• Once you determine a price range, drop it 10% below the low range.  If that doesn’t sell it be even more aggressive with the price.
  • In the case of multiple offers, cash always beats financing. 

One last thing I would mention.  The Realtor who is the most expert as selling your property may not be the agent with the most sales in your neighborhood.  Example: Charlene Spitbucket sold five homes on your block this year, and she calls herself the “Neighborhood Expert.”  Trouble is, Charlene listed 50 in your neighborhood…she only is able to sell 10% of what she lists.  Far from being the “Neighborhood Expert,” she may actually be “The Place Where Sales Go to Die.”   I would rather have an agent who listed three and sold two, or listed one and sold one.  If you do call in the “Neighborhood Expert,” make sure they bring in EVERYTHING they listed…sold, expired, active and withdrawn…and see which nickname they actually deserve.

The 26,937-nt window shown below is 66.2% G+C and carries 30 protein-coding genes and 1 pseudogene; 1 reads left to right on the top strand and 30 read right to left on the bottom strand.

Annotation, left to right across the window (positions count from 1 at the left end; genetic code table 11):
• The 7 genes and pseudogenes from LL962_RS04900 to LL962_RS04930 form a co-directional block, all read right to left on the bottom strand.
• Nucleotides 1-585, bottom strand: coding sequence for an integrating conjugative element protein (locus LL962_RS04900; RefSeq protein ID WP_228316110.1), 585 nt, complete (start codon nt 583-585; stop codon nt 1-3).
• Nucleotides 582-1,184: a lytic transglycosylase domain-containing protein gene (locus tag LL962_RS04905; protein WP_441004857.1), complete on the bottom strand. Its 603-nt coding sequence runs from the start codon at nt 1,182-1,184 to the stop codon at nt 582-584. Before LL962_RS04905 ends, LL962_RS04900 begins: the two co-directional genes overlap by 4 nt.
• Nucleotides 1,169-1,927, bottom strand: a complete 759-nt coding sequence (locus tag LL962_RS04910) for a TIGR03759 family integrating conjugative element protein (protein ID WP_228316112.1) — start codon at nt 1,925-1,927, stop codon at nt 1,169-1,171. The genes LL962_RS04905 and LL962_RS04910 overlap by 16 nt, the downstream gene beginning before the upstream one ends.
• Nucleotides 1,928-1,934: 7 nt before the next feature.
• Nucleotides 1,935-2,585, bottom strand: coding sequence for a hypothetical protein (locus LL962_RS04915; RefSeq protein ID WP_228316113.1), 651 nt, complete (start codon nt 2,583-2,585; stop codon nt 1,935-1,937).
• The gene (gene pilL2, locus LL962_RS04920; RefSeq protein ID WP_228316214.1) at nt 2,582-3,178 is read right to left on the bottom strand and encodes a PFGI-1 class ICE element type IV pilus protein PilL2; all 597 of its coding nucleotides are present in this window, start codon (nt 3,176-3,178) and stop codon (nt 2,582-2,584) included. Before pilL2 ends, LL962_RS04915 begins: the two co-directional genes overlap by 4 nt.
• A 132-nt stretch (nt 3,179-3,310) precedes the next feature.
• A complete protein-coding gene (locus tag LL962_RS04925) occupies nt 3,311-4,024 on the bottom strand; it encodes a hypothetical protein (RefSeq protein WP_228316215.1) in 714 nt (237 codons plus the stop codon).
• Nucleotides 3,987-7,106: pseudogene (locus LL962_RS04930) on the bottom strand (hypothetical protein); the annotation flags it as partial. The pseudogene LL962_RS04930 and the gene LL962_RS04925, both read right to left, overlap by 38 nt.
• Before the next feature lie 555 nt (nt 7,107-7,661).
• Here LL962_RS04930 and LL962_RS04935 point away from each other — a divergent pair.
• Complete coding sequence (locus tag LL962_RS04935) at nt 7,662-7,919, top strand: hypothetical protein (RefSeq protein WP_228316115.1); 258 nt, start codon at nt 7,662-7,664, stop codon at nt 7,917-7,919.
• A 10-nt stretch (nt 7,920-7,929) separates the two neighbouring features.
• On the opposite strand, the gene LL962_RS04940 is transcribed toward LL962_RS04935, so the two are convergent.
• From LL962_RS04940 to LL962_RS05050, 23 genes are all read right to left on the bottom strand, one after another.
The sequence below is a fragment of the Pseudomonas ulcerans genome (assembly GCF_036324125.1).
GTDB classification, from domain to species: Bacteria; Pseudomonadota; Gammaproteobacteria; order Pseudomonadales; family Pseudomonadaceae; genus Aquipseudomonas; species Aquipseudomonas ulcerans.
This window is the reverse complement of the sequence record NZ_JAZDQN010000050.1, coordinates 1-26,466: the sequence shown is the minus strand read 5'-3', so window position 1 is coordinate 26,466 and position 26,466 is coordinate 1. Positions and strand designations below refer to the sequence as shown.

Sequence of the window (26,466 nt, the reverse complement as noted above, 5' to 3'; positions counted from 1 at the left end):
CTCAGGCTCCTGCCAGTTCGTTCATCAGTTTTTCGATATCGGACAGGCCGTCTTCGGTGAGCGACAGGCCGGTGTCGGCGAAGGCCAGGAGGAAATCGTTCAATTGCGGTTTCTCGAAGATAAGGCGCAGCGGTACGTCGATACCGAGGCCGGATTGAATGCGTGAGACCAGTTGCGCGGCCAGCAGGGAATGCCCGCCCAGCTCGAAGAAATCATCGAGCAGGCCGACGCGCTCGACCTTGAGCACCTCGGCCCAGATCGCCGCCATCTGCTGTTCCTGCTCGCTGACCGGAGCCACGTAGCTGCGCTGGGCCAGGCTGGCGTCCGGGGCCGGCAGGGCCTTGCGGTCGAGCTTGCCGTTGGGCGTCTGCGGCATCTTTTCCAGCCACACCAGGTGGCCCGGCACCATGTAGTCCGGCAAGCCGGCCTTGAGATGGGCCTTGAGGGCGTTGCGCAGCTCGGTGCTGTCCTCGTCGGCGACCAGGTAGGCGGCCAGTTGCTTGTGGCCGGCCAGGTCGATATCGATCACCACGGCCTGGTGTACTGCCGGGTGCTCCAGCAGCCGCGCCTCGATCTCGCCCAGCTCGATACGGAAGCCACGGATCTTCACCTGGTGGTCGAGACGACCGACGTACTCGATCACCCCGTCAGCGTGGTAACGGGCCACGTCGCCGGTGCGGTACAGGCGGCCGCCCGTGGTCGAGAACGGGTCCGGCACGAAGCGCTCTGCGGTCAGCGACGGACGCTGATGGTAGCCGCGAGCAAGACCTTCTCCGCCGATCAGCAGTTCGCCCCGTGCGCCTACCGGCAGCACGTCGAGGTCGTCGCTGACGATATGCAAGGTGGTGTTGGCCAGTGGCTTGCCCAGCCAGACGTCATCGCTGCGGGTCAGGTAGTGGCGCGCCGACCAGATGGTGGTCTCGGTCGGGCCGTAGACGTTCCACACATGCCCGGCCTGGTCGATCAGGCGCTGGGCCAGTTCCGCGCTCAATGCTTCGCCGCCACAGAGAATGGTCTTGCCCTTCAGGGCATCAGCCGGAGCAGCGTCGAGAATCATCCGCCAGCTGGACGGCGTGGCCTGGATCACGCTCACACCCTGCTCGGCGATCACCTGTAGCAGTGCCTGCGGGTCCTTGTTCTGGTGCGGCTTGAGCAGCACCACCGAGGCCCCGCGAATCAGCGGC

Homes for Sale in St. Augustine: How Much OVER Market Can I Sell My Home For?

Monday, September 13th, 2010

by Sean Hess (, Broker and Manager for St. Augustine Team Realty (   Join us on Facebook.

I saw a post this morning on an online forum from a seller who wanted to know what % he could charge over market value and still sell his home.

I’d like to paraphrase the Trix Rabbit here: “Silly Seller, Real Estate is for Pros.”

Actually, you can overcharge for your home in Orlando, becuase Orlando is where Fantasy Land is located, and that be the only place you can sell your home for over market right now.  And then when you’re finished you can ride “It’s a Small World.”